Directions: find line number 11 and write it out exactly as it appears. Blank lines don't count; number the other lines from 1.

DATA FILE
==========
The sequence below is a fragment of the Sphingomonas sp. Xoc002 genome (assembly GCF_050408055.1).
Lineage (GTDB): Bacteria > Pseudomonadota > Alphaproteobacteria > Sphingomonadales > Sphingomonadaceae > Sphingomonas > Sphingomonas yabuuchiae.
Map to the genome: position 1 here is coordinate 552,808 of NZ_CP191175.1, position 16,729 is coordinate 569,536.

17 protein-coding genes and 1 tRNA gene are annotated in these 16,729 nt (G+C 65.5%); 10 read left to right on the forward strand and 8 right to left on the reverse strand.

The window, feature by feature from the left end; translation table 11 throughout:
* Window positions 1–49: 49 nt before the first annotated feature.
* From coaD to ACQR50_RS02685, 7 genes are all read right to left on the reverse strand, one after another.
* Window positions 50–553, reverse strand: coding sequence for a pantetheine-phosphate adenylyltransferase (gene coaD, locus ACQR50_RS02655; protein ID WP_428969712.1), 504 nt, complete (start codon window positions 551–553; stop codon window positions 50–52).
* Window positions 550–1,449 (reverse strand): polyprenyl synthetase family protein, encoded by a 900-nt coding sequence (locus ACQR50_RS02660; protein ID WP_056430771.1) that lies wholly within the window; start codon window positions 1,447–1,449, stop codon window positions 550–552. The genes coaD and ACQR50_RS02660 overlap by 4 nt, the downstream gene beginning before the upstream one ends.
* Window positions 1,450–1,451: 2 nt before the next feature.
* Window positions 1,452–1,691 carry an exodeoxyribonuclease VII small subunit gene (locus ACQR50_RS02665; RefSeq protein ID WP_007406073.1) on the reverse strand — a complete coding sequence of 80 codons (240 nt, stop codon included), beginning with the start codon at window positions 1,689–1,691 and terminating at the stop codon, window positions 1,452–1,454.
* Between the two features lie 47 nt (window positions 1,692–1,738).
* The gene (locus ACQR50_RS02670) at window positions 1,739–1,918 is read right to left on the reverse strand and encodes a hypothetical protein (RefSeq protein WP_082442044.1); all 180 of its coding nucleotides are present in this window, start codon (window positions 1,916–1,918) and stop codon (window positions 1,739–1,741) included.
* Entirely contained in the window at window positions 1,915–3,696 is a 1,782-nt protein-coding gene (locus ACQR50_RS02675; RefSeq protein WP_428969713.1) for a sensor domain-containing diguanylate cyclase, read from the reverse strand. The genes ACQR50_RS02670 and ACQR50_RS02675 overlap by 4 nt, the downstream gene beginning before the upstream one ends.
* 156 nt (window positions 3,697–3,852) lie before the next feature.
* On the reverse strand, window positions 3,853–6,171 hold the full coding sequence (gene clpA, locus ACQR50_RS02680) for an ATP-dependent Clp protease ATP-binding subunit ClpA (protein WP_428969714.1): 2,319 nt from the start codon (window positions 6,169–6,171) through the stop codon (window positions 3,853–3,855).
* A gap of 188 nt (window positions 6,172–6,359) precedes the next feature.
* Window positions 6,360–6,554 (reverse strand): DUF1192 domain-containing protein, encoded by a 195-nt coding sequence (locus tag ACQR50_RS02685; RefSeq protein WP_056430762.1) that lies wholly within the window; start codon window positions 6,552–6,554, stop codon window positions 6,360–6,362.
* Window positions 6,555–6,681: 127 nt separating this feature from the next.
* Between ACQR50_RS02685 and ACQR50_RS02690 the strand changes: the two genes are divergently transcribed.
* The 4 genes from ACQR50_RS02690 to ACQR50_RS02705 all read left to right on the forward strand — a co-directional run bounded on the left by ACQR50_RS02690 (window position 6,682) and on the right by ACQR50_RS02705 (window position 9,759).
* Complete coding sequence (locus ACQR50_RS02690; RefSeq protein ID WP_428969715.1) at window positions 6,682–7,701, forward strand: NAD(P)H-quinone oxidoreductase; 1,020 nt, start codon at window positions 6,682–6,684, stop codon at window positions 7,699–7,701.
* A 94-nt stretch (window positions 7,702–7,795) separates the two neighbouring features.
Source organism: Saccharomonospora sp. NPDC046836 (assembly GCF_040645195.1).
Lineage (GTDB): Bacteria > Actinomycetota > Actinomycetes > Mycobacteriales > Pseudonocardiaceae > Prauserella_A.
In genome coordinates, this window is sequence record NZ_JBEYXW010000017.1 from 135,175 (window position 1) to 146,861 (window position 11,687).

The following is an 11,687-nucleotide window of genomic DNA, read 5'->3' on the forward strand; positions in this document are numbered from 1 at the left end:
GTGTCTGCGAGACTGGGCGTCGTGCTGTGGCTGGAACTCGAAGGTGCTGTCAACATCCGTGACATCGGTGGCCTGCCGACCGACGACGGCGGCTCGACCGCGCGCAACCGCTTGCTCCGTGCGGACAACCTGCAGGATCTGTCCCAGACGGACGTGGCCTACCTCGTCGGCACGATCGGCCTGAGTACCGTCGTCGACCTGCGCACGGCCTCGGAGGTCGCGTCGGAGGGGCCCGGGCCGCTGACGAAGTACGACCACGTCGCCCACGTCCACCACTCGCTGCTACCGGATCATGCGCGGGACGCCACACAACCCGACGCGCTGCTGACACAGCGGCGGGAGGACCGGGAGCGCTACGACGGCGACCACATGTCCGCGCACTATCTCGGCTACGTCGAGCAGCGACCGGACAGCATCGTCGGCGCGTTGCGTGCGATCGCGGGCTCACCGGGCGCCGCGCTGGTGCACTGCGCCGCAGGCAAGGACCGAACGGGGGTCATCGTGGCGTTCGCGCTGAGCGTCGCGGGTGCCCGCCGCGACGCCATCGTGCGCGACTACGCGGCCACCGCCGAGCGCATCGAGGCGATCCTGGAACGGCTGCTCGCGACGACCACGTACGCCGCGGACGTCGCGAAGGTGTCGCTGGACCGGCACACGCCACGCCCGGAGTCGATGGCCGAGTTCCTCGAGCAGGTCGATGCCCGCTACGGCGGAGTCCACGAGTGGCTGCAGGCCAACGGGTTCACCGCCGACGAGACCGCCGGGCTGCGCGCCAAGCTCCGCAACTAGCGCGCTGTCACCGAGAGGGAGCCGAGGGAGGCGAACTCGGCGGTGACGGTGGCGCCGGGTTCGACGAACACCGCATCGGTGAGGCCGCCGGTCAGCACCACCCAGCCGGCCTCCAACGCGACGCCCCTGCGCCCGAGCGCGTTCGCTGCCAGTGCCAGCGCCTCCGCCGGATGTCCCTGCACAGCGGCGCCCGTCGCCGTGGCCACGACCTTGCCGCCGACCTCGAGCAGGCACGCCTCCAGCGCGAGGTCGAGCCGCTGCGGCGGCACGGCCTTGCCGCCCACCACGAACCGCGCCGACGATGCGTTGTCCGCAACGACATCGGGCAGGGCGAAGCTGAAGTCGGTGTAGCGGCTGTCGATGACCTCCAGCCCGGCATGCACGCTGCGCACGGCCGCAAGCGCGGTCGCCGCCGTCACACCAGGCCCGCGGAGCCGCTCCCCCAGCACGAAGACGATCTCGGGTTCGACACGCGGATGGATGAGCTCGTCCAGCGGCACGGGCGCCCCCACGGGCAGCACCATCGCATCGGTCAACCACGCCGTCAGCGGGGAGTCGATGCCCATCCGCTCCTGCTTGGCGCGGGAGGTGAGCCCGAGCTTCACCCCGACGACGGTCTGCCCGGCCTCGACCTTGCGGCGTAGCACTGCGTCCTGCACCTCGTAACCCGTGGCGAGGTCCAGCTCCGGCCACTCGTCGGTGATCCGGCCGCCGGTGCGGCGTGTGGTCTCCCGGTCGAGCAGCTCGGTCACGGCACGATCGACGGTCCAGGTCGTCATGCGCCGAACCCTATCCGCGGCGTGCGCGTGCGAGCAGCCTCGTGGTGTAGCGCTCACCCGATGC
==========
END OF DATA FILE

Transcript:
* Window positions 1,452–1,691 carry an exodeoxyribonuclease VII small subunit gene (locus ACQR50_RS02665; RefSeq protein ID WP_007406073.1) on the reverse strand — a complete coding sequence of 80 codons (240 nt, stop codon included), beginning with the start codon at window positions 1,689–1,691 and terminating at the stop codon, window positions 1,452–1,454.